Ready for take off

Analysts see growing opportunities for <@SM>RFID, wireless security in 2005

Input's Payton Smith said the Defense Department will be implementing a lot of RFID in 2005.

Olivier Douliery

RFID and wireless security technologies will get a big push in 2005, thanks to developments that likely will spur new investment and growth in both areas.

The Defense Department's RFID policy goes into effect this month, requiring the department's suppliers to put passive radio frequency identification tags on every case or pallet they deliver. The program is designed to improve the agency's management of inventories on everything from food to medical supplies.

The Defense Department "has moved from a transition year in 2004 with RFID to a year in 2005 where we're really going to see a lot of implementation of that technology," said Payton Smith, manager of public-sector market analysis services for Chantilly, Va-based market research firm Input Inc.


For wireless security, two factors will be in play: the National Institute of Standards and Technology's new Federal Information Processing Standard (FIPS 140-2), and the new IEEE 802.11i standard.

The built-in security these standards provide likely will lead to more investment in wireless networks, said Ann Sun, senior manager for wireless and mobility marketing at Cisco Systems Inc.

The standards, along with efforts from groups such as the WiFi Alliance, also will lead to greater interoperability among wireless products in 2005, Sun said. Interoperability will lead to more investment.

"For an end user, like a government customer, the good news for them is they can be more assured of having built in security standard in the product lines being offered," Sun said. "For system integrators, the key here is a lot of customers still need a good amount of education on how to design and deploy a secure wireless system as a whole, not just access points."

Mukesh Lulla, president of TeamFI Inc., a developer of embedded networking and security software, agrees that adoption of the standards, particularly FIPS 140-2, will lead to a sharp increase in spending on wireless solutions for government and private business enterprises.

"Our security protocol can run on top of wireless, and we're working at other protocols that deal specially with wireless," Lulla said. "We expect this space to explode in 2005."

Lulla, whose company is in Freemont, Calif., said he expects vendors that supply network and telecommunications equipment will be among the first IT businesses to focus more on FIPS 140-2.

For systems integrators, one key to success in wireless security will be the ability to develop solutions for government agencies that address specific needs, Input's Smith said. Integration will be required on everything from back-end systems to handheld devices.

Look for wireless security technology to evolve much like security evolved in wired networks, Sun said.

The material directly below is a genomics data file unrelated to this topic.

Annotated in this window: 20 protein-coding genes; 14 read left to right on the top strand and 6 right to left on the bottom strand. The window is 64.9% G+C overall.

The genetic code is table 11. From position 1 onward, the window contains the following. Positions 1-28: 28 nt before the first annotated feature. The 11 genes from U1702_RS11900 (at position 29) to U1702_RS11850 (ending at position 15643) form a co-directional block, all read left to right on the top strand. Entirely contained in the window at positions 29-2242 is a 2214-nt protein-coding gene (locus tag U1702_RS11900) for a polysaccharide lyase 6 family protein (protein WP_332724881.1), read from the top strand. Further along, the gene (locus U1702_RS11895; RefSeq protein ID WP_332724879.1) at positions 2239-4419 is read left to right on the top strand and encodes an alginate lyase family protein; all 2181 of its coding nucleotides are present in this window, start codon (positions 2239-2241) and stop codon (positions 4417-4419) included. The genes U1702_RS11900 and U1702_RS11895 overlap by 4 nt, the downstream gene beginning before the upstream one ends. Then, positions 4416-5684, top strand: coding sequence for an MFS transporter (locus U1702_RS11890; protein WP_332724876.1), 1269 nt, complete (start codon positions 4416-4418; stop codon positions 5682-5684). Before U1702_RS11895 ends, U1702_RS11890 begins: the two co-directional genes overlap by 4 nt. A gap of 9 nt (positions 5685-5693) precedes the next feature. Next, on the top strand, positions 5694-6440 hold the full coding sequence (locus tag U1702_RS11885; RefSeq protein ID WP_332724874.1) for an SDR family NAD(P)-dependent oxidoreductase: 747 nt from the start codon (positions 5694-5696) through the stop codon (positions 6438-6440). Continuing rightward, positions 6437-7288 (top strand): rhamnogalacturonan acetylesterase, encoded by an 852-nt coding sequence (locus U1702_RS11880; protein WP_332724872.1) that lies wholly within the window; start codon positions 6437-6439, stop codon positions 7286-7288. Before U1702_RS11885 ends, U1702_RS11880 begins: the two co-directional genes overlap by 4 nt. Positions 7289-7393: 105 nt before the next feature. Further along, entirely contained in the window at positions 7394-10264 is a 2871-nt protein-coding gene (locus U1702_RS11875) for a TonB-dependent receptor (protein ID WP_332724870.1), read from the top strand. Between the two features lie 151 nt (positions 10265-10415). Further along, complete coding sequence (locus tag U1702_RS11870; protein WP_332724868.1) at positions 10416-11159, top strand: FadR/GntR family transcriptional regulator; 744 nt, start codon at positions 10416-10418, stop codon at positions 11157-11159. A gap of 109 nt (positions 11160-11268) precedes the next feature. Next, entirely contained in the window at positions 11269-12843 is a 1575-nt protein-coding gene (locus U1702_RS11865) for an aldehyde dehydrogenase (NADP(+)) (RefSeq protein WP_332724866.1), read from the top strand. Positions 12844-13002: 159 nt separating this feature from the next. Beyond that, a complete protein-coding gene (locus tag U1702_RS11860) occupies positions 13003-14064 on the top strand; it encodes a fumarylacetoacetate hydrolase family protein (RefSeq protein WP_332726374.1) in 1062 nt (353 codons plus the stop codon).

"On the wired side, it was all about firewall, but these days the protection is so much more sophisticated," Sun said. "Security is about intrusion detection, it's about signatures, it's about viruses. I think we're seeing a similar evolution on the wireless side."

Demand is increasing for intrusion detection services and rogue AP detection services for wireless networks, she said.

"That's another opportunity for system integrators to either run that as a services offering or to provide a system for an end user," Sun said. 


A similar evolution happening with RFID could lead to opportunities, said Michael Dominy, an analyst with the Yankee Group in Boston.

"I think for the first half of the year, most companies ? people that supply the Defense Department or Wal-Mart, for example ? are not going to bother with very much data integration with RFID. They'll just get by with the bare-bones requirements," Dominy said. "In the second half of the year, I think we'll see an increase in the integration activities that occur between the RFID data stream and the enterprise application layers."

Payton Smith agreed that RFID would expand quickly beyond supply-chain applications. Assets management is a likely area where the technology will migrate as well, and that could be a boon for integrators working in the federal government space.

Where supply chain for the Defense Department is unique among all the federal agencies, assets management is something all agencies must do.

As suppliers increase their use of RFID, there will be a greater demand for robust RFID solutions. Dominy said he expects that demand to be strong in late 2005 and in 2006.

"The important thing for any systems integrator dealing with RFID, or is trying to provide RFID services, is to help suppliers develop a migration plan that lets them incorporate RFID at a rate that meets their customers' requirements," Dominy said.

System integrators that expect suppliers to adopt RFID full bore with systems in the $20 million to $50 million range likely will be disappointed. Suppliers are more apt to spend as little as possible in adopting the technology.

"My advice to system integrators is to provide a logical migration path that lets the organization ramp up at a rate that makes sense," Dominy said.

Staff Writer Doug Beizer can be reached at

About the Author

Doug Beizer is a staff writer for Washington Technology.

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